Several total syntheses have been devised due to the relative scarcity of epibatidine in nature. E. tricolor frogs do not naturally possess epibatidine, but obtain epibatidine or its precursor from their surroundings. It has been suspected that the frog obtains its epibatidine or a precursor from a flowery plant, since the similar toxin nicotine is also derived from this kind of source. Locating the source is important, since epibatidine recovery from E. tricolor frogs is made illegal after the frogs had been declared endangered. The population is still very unstable, and will not allow scientists to extract epibatidine in the near future.
After the discovery of epibatidine's structure, more than fifty ways to synthesize epibatidine in the lab have been found successful. After a nine-step procedure, the substance was obtained as a racemate. The enantiomers could easily be separated with HPLC. The synthesis of epibatidine has brought a way to bypass the limitations of the substance's scarcity. It has proven to be quite productive, with a yield of about 40%. There have also been successful attempts to create epibatidine-like molecules, like ABT-418 and epiboxidine. This was done in order to find an analgesic with less adverse effects.
Structure and reactivity
Epibatidine’s structure is similar to that of nicotine. It is a hygroscopic oily substance that can act as a base, due to its nitrogenous aspects. Therefore, it can react with acids to form salts. Its structural resemblance to nicotine enables the substance to bind to nicotinic acetylcholine receptors. However, the small difference in structure gives epibatidine a more powerful affinity to the receptors than nicotine. It acts as an acetylcholine agonist to cause the release of dopamine and noradrenaline. Ultimately, these components will cause analgesia at low doses.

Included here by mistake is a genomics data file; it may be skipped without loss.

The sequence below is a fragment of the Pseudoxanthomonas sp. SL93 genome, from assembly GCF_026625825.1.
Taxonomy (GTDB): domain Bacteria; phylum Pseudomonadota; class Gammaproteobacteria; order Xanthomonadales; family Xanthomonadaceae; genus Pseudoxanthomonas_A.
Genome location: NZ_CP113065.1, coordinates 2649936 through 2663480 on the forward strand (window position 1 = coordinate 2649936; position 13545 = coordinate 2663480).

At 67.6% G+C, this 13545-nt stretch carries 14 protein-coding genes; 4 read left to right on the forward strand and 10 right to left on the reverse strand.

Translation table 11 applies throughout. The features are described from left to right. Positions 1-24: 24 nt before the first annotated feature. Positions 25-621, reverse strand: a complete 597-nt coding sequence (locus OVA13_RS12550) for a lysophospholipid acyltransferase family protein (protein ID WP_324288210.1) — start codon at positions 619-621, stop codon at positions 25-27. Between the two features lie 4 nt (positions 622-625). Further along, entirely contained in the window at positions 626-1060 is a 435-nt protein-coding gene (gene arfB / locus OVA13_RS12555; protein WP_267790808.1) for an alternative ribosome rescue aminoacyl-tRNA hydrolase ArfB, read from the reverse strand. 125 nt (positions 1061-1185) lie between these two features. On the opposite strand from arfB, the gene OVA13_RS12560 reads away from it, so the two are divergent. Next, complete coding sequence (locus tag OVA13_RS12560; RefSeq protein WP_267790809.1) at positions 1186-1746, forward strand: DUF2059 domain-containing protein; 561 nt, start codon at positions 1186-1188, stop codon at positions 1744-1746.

Epibatidine can also bind to muscarinic acetylcholine receptors as an antagonist. This is, however, at a much lower affinity than to the nicotinic acetylcholine receptor. Binding to these receptors only occurs at a higher than therapeutic internal concentration: 8-16 µg kg−1. By disabling these postsynaptic neurons, paralysis will occur. When the nerves to vital organs get disrupted by epibatidine, death will certainly follow.
Mechanism of action
- The analgesic property of epibatidine is believed to pass through by binding to α4/β2 nicotinic receptors. Epibatidine also binds to α3/β4 and to much lesser extent α7 receptors (affinity 300-fold less than for α4/β2) The rank order of affinities is αε > αγ > αδ.